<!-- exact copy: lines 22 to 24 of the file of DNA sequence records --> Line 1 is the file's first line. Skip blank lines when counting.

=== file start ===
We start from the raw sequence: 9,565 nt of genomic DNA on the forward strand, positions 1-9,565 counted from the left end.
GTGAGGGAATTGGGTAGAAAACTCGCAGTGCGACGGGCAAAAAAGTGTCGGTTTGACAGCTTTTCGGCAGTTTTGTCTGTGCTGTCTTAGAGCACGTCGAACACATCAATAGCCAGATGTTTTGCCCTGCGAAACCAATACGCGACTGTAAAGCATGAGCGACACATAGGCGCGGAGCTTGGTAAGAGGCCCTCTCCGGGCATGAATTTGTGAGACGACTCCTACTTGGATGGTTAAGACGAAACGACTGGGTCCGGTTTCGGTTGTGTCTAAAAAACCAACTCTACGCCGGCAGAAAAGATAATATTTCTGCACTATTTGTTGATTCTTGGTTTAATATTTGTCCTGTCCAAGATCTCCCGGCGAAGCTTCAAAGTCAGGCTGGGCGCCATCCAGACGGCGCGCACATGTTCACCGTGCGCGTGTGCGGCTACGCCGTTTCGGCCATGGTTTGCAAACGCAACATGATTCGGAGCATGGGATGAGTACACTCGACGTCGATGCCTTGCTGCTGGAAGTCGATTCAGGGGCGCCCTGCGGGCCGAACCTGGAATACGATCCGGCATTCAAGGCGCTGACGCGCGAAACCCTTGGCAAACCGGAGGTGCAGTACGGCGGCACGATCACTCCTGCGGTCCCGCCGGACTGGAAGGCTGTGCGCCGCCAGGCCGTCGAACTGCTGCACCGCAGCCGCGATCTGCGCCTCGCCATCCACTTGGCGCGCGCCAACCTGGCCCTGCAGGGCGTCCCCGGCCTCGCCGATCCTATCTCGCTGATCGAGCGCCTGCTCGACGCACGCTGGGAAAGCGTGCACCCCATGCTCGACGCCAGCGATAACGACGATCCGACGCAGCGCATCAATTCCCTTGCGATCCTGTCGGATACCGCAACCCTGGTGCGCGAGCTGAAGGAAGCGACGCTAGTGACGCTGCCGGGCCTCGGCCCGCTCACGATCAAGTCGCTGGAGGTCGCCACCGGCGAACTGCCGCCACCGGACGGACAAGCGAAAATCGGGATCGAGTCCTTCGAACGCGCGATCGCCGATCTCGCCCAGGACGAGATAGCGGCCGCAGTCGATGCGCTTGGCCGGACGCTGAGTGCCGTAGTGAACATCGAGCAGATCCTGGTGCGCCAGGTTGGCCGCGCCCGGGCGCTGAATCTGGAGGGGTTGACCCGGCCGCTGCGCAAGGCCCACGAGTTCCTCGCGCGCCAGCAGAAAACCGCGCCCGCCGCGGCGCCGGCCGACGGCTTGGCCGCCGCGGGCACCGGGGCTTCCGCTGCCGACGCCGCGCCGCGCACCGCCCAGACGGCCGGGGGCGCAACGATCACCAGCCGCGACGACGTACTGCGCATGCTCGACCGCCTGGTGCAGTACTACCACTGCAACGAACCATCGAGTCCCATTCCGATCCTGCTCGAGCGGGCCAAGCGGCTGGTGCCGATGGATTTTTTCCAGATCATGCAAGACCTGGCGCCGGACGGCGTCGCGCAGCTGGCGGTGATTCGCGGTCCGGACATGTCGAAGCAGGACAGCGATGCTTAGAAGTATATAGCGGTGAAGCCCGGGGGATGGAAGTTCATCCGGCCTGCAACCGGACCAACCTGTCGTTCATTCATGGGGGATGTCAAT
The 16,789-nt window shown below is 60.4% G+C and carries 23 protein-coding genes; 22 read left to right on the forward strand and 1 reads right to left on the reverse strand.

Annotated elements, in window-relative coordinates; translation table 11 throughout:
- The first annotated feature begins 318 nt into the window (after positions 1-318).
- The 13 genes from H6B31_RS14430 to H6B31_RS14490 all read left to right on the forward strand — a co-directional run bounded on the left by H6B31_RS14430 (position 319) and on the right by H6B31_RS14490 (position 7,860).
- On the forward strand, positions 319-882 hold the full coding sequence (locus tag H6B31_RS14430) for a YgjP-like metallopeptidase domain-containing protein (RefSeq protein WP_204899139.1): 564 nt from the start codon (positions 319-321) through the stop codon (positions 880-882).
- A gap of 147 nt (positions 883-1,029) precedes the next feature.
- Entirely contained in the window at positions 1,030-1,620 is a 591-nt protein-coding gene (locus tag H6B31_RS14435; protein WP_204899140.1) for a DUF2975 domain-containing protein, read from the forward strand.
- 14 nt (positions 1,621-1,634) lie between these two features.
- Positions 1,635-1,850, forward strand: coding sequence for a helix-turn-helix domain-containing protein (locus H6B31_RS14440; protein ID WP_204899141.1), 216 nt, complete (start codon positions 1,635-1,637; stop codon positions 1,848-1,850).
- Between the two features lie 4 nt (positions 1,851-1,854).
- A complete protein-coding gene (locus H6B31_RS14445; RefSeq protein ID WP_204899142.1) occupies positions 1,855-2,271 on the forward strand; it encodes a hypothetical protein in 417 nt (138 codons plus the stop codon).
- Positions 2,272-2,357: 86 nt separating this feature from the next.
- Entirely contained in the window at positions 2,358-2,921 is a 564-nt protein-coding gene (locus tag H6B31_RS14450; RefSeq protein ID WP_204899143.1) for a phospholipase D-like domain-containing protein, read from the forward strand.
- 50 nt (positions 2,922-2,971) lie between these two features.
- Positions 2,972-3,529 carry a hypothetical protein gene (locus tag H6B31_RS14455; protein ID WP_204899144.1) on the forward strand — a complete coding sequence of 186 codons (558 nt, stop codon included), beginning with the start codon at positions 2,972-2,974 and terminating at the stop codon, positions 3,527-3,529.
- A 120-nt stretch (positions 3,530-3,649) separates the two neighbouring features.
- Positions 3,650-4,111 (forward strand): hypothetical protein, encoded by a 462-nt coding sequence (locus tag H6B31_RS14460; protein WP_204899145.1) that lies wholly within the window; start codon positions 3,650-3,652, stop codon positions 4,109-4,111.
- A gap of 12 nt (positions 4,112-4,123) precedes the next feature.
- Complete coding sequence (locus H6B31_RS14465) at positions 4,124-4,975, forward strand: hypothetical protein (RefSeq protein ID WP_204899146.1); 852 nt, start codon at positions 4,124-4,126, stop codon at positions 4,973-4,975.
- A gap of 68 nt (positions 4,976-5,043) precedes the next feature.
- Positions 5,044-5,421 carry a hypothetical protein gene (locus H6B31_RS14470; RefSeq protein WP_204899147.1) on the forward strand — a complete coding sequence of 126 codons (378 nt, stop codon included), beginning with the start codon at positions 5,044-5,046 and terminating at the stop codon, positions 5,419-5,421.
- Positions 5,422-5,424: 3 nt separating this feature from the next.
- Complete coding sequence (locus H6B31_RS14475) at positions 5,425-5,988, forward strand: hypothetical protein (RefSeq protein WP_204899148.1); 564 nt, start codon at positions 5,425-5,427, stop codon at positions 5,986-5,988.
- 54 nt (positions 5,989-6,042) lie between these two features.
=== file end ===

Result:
- A gap of 68 nt (positions 4,976-5,043) precedes the next feature.
- Positions 5,044-5,421 carry a hypothetical protein gene (locus H6B31_RS14470; RefSeq protein WP_204899147.1) on the forward strand — a complete coding sequence of 126 codons (378 nt, stop codon included), beginning with the start codon at positions 5,044-5,046 and terminating at the stop codon, positions 5,419-5,421.
- Positions 5,422-5,424: 3 nt separating this feature from the next.